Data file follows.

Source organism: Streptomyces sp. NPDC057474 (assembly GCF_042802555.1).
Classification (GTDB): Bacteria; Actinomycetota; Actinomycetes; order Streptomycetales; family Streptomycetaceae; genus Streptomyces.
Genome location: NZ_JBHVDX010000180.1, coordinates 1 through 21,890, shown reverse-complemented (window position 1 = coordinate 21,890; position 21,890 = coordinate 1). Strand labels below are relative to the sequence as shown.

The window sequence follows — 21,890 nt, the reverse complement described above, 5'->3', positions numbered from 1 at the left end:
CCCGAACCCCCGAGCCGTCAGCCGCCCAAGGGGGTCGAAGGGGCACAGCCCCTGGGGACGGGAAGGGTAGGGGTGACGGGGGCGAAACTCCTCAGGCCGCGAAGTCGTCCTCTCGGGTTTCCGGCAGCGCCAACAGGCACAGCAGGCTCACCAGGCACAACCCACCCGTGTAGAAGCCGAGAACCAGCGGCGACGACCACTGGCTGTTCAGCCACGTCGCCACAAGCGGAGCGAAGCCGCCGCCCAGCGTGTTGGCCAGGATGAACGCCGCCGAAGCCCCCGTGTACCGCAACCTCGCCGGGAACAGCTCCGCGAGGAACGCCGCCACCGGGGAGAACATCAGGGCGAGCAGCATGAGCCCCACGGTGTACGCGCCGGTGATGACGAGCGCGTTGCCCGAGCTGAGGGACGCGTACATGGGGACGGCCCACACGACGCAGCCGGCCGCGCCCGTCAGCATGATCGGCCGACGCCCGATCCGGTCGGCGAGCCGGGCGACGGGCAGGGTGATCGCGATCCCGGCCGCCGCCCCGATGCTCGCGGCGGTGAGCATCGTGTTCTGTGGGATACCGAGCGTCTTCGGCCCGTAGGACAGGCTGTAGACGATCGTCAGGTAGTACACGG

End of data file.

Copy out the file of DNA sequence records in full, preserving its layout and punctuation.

Source organism: Streptomyces sp. NPDC057474 (assembly GCF_042802555.1).
Classification (GTDB): Bacteria; Actinomycetota; Actinomycetes; order Streptomycetales; family Streptomycetaceae; genus Streptomyces.
Genome location: NZ_JBHVDX010000180.1, coordinates 1 through 21,890, shown reverse-complemented (window position 1 = coordinate 21,890; position 21,890 = coordinate 1). Strand labels below are relative to the sequence as shown.

The window sequence follows — 21,890 nt, the reverse complement described above, 5'->3', positions numbered from 1 at the left end:
CCCGAACCCCCGAGCCGTCAGCCGCCCAAGGGGGTCGAAGGGGCACAGCCCCTGGGGACGGGAAGGGTAGGGGTGACGGGGGCGAAACTCCTCAGGCCGCGAAGTCGTCCTCTCGGGTTTCCGGCAGCGCCAACAGGCACAGCAGGCTCACCAGGCACAACCCACCCGTGTAGAAGCCGAGAACCAGCGGCGACGACCACTGGCTGTTCAGCCACGTCGCCACAAGCGGAGCGAAGCCGCCGCCCAGCGTGTTGGCCAGGATGAACGCCGCCGAAGCCCCCGTGTACCGCAACCTCGCCGGGAACAGCTCCGCGAGGAACGCCGCCACCGGGGAGAACATCAGGGCGAGCAGCATGAGCCCCACGGTGTACGCGCCGGTGATGACGAGCGCGTTGCCCGAGCTGAGGGACGCGTACATGGGGACGGCCCACACGACGCAGCCGGCCGCGCCCGTCAGCATGATCGGCCGACGCCCGATCCGGTCGGCGAGCCGGGCGACGGGCAGGGTGATCGCGATCCCGGCCGCCGCCCCGATGCTCGCGGCGGTGAGCATCGTGTTCTGTGGGATACCGAGCGTCTTCGGCCCGTAGGACAGGCTGTAGACGATCGTCAGGTAGTACACGG